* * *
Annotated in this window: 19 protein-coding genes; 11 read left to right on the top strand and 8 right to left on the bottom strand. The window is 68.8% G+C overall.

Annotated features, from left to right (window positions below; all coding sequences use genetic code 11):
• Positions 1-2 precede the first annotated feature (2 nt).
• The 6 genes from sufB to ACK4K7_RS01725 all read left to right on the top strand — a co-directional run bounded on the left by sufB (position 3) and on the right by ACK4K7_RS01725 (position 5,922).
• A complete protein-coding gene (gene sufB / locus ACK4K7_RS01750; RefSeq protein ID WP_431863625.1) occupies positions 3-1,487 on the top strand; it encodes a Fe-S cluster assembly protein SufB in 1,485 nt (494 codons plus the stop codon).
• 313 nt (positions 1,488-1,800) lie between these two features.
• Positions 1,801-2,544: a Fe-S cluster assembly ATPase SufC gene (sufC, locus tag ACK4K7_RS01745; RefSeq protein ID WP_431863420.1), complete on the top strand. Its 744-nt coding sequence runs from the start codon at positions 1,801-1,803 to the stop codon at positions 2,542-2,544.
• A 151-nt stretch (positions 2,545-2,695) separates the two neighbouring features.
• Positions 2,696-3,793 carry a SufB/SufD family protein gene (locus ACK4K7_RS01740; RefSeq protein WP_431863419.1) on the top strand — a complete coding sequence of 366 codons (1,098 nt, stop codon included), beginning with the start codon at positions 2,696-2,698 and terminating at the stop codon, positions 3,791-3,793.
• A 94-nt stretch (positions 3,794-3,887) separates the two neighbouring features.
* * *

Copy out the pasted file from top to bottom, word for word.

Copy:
Annotated in this window: 19 protein-coding genes; 11 read left to right on the top strand and 8 right to left on the bottom strand. The window is 68.8% G+C overall.

Annotated features, from left to right (window positions below; all coding sequences use genetic code 11):
• Positions 1-2 precede the first annotated feature (2 nt).
• The 6 genes from sufB to ACK4K7_RS01725 all read left to right on the top strand — a co-directional run bounded on the left by sufB (position 3) and on the right by ACK4K7_RS01725 (position 5,922).
• A complete protein-coding gene (gene sufB / locus ACK4K7_RS01750; RefSeq protein ID WP_431863625.1) occupies positions 3-1,487 on the top strand; it encodes a Fe-S cluster assembly protein SufB in 1,485 nt (494 codons plus the stop codon).
• 313 nt (positions 1,488-1,800) lie between these two features.
• Positions 1,801-2,544: a Fe-S cluster assembly ATPase SufC gene (sufC, locus tag ACK4K7_RS01745; RefSeq protein ID WP_431863420.1), complete on the top strand. Its 744-nt coding sequence runs from the start codon at positions 1,801-1,803 to the stop codon at positions 2,542-2,544.
• A 151-nt stretch (positions 2,545-2,695) separates the two neighbouring features.
• Positions 2,696-3,793 carry a SufB/SufD family protein gene (locus ACK4K7_RS01740; RefSeq protein WP_431863419.1) on the top strand — a complete coding sequence of 366 codons (1,098 nt, stop codon included), beginning with the start codon at positions 2,696-2,698 and terminating at the stop codon, positions 3,791-3,793.
• A 94-nt stretch (positions 3,794-3,887) separates the two neighbouring features.